This poem may not seem like much, but it was particularly challenging to compose for various reasons. Art, in its multitude of forms, is something that should be valued and appreciated for more than just its surface impression or externally drawn conclusions. Take the time to fully absorb and deconstruct the creative labour put into the final product of any artistic endeavour, whether photography, painting, sculpture or, prose and perhaps this insight will shed a critical light on your thinking. On another note, I hope everyone is enjoying this absolutely beautiful day:)
The classic you don’t know you can do it until you try... Its been nice to focus on my strengths instead of fixing weaknesses: common practice instilled to us within society. Here are some shots of trying Black and white film for the 1st time. Do you also see the scary character in the first pic? The concrete water in the second to last? Lemme know what u 👀 #interpretation#35mm#lomography#photography
Stumbled across some breath-taking paintings in the most unexpected place... Totally in love with the abstract art 😍 I would appreciate it if you would share with me your interpretation of these paintings. #art#abstract#paintings#interpretation#amazing#blog
DO NOT look at the sun through a telescope. That said, with a solar filter in place today was a great day to safely look at sunspots with our huge telescope. Thanks to our in-house Astronomer Alice Koning for some staff training and media work today. #sunsafety#telescope#interpretation#learnoutside
Hybrid Bodies: Chiasma, Works In Progress is a multidisciplinary research project focusing on the experiences of organ donor families. Catch it at The Winchester Gallery before it closes this Friday.
“What does it mean to say goodbye to a loved one in the knowledge that a part of them ‘lives’ on in the lives of others? The medical possibilities of organ donation and transplantation profoundly challenge our perceptions of what it is to be human. The moment and nature of death, the location of the self within our corporeal bodies, and what we mean when we consider ourselves to be ‘individuals’, are all called into question.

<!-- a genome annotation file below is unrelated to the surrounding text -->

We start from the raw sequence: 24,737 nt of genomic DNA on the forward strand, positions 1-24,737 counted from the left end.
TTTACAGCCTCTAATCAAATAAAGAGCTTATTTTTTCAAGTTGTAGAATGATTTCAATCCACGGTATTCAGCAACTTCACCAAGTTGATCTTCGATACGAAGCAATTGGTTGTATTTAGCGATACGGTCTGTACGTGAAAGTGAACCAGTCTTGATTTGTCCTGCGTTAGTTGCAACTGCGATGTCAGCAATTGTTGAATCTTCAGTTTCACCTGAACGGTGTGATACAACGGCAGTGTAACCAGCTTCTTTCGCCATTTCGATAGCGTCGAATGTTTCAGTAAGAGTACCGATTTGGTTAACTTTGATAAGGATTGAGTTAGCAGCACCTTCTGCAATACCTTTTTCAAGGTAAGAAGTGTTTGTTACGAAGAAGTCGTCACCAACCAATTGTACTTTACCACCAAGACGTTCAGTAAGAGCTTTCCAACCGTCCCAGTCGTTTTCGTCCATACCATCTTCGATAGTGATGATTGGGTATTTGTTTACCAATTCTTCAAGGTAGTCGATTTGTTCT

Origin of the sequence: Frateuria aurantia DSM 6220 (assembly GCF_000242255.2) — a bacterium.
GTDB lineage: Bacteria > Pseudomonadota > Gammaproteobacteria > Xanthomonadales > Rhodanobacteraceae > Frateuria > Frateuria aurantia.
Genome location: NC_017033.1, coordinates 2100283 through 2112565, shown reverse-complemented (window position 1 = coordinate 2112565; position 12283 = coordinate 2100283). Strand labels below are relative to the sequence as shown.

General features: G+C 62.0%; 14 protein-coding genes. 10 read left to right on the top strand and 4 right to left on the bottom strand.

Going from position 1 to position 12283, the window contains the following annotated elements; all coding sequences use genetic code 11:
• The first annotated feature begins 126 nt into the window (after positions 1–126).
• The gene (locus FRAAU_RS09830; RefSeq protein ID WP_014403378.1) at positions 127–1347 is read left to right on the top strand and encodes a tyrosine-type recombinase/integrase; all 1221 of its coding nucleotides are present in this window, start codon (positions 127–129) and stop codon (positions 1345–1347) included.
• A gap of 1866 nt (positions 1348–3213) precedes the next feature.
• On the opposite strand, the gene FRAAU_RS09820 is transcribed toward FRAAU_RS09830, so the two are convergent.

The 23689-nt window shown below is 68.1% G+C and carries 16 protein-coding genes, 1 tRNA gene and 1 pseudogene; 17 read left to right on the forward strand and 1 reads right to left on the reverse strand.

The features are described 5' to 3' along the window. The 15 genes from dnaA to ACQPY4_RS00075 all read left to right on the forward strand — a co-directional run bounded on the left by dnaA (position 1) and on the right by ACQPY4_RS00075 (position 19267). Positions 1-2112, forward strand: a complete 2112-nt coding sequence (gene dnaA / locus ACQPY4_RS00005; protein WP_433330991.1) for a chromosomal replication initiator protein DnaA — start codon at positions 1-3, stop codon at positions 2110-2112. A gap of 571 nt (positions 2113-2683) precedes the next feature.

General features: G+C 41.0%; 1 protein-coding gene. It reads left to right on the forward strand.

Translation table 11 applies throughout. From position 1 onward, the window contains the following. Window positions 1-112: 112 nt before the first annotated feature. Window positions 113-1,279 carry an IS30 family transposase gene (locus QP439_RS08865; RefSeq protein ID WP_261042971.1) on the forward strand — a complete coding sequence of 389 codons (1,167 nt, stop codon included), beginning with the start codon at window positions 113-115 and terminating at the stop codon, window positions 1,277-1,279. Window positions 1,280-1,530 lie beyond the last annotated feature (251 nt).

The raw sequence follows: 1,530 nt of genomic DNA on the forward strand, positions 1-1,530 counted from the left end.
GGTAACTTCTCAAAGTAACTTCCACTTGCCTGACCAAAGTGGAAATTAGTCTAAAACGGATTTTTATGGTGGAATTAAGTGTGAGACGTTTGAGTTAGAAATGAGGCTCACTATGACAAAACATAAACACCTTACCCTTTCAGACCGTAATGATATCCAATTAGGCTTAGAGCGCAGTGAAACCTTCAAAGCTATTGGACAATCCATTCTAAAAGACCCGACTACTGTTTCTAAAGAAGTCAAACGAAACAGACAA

Since 2007, artists Ingrid Bachmann (CA), Andrew Carnie (UK) and Alexa Wright (UK) have been part of an international team of professionals from across the arts, sciences and humanities, led by Canadian cardiologist Dr Heather Ross at Toronto General Hospital.
Under the overall project name ‘Hybrid Bodies’, the team have collaboratively researched the experience of organ donation from the contrasting perspectives of those who have received ‘the gift of life’ and the families of deceased donors who have ultimately had to decide whether to distribute their loved one's organs amongst a group of strangers they will never know or meet. Their findings strongly contradict the popular belief that receiving a new heart is a simple solution to extending life.”
Find out more here: http://andrewcarnieexhibtionsandstuff.blogspot.com/2017/10/exhibition-hybrid-bodies.html